Nonsurgical and surgical therapies

Once diagnosed, there may different treatment options for bladder cancer. The specific treatment choice is determined by age, medical history, and the stage of cancer.

Chemotherapy: Powerful drugs can be very effective in killing cancer cells, particularly muscle-invasive bladder cancer. Patients have better results when they have chemotherapy before surgery (versus surgery alone).

Consolidation therapy: Patients with advanced disease or cancer that has spread often benefit from a combined approach that includes chemotherapy, surgery, or radiation therapy.

Endoscopic surgery: Along with cystoscopy, a surgeon uses special tools to remove tumors in the bladder, ureters, and kidney. It can also be used to remove part of the bladder (known as partial cystectomy).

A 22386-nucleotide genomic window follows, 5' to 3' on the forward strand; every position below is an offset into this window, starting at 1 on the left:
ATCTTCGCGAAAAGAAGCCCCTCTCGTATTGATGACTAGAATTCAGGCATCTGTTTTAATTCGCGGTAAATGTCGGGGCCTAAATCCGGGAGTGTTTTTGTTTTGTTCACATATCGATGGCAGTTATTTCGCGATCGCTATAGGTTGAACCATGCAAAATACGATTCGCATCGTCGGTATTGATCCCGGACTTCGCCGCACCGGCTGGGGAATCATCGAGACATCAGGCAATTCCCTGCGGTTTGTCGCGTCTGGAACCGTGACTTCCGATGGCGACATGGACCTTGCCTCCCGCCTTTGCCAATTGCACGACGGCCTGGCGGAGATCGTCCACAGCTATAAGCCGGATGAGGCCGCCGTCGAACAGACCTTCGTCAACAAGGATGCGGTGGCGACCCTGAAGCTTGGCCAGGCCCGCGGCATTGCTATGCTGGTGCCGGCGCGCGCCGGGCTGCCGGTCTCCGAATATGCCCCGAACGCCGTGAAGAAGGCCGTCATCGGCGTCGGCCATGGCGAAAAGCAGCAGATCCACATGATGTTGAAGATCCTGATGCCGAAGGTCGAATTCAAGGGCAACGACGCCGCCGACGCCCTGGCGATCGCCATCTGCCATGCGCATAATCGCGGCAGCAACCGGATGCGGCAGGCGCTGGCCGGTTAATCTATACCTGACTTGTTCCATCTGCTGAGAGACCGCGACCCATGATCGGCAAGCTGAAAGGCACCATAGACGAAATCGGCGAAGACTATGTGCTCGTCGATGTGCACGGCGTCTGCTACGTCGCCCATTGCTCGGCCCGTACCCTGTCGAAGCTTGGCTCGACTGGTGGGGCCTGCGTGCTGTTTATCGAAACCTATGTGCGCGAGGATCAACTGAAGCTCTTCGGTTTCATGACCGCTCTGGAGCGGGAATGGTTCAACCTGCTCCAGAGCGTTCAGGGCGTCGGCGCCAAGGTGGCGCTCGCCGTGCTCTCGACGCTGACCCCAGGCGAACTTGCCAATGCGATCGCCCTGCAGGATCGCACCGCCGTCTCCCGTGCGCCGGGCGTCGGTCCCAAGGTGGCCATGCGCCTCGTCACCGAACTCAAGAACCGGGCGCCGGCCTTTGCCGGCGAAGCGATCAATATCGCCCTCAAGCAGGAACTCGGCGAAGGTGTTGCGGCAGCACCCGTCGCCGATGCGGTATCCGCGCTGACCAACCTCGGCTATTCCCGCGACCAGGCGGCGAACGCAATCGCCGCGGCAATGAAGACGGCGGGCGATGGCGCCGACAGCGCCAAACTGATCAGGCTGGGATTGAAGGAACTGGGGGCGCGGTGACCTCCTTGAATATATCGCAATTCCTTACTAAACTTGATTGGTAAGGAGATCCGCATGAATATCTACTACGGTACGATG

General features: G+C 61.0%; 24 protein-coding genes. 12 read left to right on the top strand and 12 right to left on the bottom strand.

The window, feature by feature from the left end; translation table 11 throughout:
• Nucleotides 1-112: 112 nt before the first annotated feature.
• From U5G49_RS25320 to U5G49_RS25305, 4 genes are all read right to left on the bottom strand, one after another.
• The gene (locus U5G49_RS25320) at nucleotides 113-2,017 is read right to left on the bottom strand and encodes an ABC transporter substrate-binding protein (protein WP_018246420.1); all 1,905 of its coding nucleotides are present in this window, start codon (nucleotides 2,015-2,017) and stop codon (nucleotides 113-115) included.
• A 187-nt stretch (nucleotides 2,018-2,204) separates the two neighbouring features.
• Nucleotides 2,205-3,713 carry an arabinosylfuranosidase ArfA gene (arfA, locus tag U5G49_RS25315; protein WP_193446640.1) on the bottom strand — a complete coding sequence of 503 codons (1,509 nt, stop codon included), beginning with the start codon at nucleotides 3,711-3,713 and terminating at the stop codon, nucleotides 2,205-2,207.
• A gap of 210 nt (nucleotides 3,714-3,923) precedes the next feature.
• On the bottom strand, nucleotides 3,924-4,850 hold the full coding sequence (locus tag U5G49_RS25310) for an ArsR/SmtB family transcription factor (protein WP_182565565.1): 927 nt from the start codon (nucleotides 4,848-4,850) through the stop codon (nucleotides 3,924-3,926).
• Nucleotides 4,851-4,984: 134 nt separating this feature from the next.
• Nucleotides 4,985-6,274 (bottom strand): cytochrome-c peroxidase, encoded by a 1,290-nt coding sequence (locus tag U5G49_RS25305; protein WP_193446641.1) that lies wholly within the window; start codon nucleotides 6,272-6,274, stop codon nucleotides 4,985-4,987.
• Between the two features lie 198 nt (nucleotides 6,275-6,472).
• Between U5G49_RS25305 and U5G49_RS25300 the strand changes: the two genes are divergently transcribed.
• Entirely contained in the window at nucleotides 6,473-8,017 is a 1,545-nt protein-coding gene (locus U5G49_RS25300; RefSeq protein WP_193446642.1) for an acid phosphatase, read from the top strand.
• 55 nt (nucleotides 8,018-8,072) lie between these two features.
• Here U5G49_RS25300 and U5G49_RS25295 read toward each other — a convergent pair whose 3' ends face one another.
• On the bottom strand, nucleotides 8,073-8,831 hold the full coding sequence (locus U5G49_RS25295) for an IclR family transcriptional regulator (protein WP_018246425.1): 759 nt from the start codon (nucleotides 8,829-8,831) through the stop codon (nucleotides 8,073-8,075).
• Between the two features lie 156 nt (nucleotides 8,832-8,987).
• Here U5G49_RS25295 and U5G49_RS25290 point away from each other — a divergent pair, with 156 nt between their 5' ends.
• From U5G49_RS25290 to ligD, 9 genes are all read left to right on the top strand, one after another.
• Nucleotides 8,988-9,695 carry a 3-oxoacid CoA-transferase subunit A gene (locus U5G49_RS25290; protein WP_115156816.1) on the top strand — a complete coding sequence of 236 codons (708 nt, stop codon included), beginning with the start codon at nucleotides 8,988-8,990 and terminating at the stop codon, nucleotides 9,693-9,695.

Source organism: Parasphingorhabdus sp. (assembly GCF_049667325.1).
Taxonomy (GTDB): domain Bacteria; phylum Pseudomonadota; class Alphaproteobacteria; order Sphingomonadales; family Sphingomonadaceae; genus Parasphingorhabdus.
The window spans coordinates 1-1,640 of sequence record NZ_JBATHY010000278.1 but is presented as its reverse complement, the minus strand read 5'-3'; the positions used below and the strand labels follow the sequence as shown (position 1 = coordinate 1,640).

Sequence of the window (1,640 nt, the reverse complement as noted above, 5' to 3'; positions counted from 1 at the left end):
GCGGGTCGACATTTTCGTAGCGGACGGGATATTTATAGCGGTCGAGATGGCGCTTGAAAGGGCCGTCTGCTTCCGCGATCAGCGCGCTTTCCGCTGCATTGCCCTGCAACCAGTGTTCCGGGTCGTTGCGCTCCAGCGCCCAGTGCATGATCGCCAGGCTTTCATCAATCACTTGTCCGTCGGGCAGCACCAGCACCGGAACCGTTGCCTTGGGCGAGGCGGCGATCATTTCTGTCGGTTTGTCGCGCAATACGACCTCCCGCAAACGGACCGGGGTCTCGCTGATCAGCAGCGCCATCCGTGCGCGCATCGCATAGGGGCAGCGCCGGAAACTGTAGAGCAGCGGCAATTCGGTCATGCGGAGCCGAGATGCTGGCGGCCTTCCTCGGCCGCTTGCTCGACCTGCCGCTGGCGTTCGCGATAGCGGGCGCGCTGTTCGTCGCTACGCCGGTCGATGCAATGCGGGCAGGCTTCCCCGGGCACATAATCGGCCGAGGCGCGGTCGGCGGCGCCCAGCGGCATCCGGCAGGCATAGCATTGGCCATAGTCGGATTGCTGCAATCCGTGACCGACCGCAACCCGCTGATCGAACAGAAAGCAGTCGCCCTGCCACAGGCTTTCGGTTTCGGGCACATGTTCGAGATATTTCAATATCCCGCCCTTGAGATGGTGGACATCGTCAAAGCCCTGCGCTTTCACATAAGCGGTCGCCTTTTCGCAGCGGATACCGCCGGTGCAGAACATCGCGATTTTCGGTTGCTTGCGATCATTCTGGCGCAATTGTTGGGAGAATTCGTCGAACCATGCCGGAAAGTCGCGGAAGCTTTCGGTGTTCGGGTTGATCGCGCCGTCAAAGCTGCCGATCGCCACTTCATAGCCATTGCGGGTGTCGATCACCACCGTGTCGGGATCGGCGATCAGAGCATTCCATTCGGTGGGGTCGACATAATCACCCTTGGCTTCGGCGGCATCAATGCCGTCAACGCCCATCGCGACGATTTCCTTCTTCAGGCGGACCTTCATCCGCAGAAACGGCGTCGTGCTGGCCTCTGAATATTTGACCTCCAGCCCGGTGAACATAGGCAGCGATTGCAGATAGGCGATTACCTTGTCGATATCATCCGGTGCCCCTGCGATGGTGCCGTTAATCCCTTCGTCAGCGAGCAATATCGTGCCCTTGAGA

Immunotherapy: GW Cancer Center prides itself in the success of our immunotherapy treatments like Bacillus Calmette-Guerin (BCG), particularly for non-muscle invasive cancer. Cancer cells sometimes hide behind normal cells, limiting their ability to be targeted by the body’s own defense system. Immune checkpoint inhibitors (immunotherapy drugs) can block the cancer cell’s ability to hide. Then, the body’s immune system can better find and destroy the cancer cells.

Radiation therapy:  Special machines deliver high-energy radiation rays to tumors. The rays shrink tumors and kill cancer cells.

Robotic surgery: For muscle invasive tumors that require a more aggressive treatment, we offer da Vinci® robotic surgery. Using tiny incisions, we can entirely remove the bladder, ureters or kidney(s) and surrounding tissues and lymph nodes (known as radical cystectomy). The da Vinci® robot offers surgeons more precision, which minimizes potential side effects. This minimally invasive procedure may result in less scarring and shorter hospital stays.